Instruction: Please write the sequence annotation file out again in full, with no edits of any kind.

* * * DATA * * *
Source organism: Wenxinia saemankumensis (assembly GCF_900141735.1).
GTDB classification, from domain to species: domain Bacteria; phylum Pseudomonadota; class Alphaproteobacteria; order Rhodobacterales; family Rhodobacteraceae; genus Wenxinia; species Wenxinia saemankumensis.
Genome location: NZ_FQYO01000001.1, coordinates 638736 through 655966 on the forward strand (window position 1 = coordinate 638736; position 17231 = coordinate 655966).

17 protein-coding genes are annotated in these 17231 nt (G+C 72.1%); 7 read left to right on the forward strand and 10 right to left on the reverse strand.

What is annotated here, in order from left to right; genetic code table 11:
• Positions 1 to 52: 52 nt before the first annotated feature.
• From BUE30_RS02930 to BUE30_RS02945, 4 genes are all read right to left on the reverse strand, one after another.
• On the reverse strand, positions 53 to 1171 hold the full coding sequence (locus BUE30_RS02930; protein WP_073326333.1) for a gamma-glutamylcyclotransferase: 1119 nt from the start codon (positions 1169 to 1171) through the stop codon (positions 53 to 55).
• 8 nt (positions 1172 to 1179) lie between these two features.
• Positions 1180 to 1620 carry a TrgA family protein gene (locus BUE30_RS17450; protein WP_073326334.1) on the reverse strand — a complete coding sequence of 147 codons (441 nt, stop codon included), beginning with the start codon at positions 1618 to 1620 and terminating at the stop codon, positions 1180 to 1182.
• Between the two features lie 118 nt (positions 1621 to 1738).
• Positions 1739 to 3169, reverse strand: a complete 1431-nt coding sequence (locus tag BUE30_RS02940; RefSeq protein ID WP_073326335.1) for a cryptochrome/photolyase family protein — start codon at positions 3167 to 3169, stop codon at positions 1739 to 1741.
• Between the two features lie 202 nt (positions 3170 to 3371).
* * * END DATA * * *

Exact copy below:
Source organism: Wenxinia saemankumensis (assembly GCF_900141735.1).
GTDB classification, from domain to species: domain Bacteria; phylum Pseudomonadota; class Alphaproteobacteria; order Rhodobacterales; family Rhodobacteraceae; genus Wenxinia; species Wenxinia saemankumensis.
Genome location: NZ_FQYO01000001.1, coordinates 638736 through 655966 on the forward strand (window position 1 = coordinate 638736; position 17231 = coordinate 655966).

17 protein-coding genes are annotated in these 17231 nt (G+C 72.1%); 7 read left to right on the forward strand and 10 right to left on the reverse strand.

What is annotated here, in order from left to right; genetic code table 11:
• Positions 1 to 52: 52 nt before the first annotated feature.
• From BUE30_RS02930 to BUE30_RS02945, 4 genes are all read right to left on the reverse strand, one after another.
• On the reverse strand, positions 53 to 1171 hold the full coding sequence (locus BUE30_RS02930; protein WP_073326333.1) for a gamma-glutamylcyclotransferase: 1119 nt from the start codon (positions 1169 to 1171) through the stop codon (positions 53 to 55).
• 8 nt (positions 1172 to 1179) lie between these two features.
• Positions 1180 to 1620 carry a TrgA family protein gene (locus BUE30_RS17450; protein WP_073326334.1) on the reverse strand — a complete coding sequence of 147 codons (441 nt, stop codon included), beginning with the start codon at positions 1618 to 1620 and terminating at the stop codon, positions 1180 to 1182.
• Between the two features lie 118 nt (positions 1621 to 1738).
• Positions 1739 to 3169, reverse strand: a complete 1431-nt coding sequence (locus tag BUE30_RS02940; RefSeq protein ID WP_073326335.1) for a cryptochrome/photolyase family protein — start codon at positions 3167 to 3169, stop codon at positions 1739 to 1741.
• Between the two features lie 202 nt (positions 3170 to 3371).